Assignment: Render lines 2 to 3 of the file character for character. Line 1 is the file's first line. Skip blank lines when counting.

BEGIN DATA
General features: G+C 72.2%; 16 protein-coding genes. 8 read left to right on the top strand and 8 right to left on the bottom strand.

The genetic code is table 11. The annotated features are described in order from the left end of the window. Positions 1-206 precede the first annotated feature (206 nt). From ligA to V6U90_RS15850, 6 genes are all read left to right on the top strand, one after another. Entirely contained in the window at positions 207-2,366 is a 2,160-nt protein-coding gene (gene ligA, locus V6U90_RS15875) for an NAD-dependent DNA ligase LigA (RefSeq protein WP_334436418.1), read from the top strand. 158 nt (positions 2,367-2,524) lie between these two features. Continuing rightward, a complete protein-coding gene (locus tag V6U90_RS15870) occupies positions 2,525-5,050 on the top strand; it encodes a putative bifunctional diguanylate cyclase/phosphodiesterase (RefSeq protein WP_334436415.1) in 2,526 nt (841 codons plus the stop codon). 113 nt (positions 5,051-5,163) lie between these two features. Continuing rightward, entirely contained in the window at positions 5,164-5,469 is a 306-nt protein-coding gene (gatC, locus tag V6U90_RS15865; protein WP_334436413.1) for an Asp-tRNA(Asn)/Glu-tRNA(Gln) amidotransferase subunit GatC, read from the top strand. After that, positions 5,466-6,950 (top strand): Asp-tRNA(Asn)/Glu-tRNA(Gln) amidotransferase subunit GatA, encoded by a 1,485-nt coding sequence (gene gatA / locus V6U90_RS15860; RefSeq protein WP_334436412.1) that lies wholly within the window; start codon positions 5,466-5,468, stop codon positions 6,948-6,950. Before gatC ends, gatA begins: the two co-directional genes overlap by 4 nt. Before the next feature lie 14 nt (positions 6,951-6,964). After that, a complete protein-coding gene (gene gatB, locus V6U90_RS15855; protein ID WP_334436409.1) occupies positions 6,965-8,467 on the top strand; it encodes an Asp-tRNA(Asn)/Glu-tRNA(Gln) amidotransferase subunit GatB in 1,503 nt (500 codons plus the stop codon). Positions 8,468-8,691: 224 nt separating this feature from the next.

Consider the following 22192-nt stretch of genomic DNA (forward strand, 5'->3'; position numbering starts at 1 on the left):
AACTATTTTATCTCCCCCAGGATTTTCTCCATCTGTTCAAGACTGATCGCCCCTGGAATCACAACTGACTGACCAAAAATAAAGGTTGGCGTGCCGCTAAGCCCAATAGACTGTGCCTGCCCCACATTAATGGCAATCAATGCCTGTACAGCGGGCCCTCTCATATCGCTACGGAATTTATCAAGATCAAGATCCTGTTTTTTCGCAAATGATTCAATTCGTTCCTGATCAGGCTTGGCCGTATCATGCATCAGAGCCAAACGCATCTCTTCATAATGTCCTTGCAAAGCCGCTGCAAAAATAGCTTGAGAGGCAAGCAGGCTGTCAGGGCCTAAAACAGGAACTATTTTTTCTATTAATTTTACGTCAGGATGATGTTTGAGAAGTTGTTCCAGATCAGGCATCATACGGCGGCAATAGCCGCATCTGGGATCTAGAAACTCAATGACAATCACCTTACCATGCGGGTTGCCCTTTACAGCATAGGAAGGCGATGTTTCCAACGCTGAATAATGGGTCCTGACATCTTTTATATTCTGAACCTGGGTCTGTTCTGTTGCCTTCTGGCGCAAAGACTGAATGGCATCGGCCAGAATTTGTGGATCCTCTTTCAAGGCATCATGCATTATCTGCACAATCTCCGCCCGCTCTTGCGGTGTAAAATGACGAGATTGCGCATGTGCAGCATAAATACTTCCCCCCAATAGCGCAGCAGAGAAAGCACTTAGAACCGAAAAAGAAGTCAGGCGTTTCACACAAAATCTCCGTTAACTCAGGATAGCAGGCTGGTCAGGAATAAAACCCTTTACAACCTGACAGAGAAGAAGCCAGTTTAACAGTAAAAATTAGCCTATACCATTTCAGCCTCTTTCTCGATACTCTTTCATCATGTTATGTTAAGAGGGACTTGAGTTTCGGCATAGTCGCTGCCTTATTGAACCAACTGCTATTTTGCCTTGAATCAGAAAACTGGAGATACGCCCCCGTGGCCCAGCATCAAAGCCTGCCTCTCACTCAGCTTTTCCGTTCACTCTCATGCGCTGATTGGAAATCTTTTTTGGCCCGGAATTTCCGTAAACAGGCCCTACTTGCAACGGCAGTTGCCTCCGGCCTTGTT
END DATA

The genetic code is table 11. The annotated features are described in order from the left end of the window. Positions 1-206 precede the first annotated feature (206 nt). From ligA to V6U90_RS15850, 6 genes are all read left to right on the top strand, one after another. Entirely contained in the window at positions 207-2,366 is a 2,160-nt protein-coding gene (gene ligA, locus V6U90_RS15875) for an NAD-dependent DNA ligase LigA (RefSeq protein WP_334436418.1), read from the top strand. 158 nt (positions 2,367-2,524) lie between these two features. Continuing rightward, a complete protein-coding gene (locus tag V6U90_RS15870) occupies positions 2,525-5,050 on the top strand; it encodes a putative bifunctional diguanylate cyclase/phosphodiesterase (RefSeq protein WP_334436415.1) in 2,526 nt (841 codons plus the stop codon). 113 nt (positions 5,051-5,163) lie between these two features. Continuing rightward, entirely contained in the window at positions 5,164-5,469 is a 306-nt protein-coding gene (gatC, locus tag V6U90_RS15865; protein WP_334436413.1) for an Asp-tRNA(Asn)/Glu-tRNA(Gln) amidotransferase subunit GatC, read from the top strand. After that, positions 5,466-6,950 (top strand): Asp-tRNA(Asn)/Glu-tRNA(Gln) amidotransferase subunit GatA, encoded by a 1,485-nt coding sequence (gene gatA / locus V6U90_RS15860; RefSeq protein WP_334436412.1) that lies wholly within the window; start codon positions 5,466-5,468, stop codon positions 6,948-6,950. Before gatC ends, gatA begins: the two co-directional genes overlap by 4 nt. Before the next feature lie 14 nt (positions 6,951-6,964). After that, a complete protein-coding gene (gene gatB, locus V6U90_RS15855; protein ID WP_334436409.1) occupies positions 6,965-8,467 on the top strand; it encodes an Asp-tRNA(Asn)/Glu-tRNA(Gln) amidotransferase subunit GatB in 1,503 nt (500 codons plus the stop codon). Positions 8,468-8,691: 224 nt separating this feature from the next.

Consider the following 22192-nt stretch of genomic DNA (forward strand, 5'->3'; position numbering starts at 1 on the left):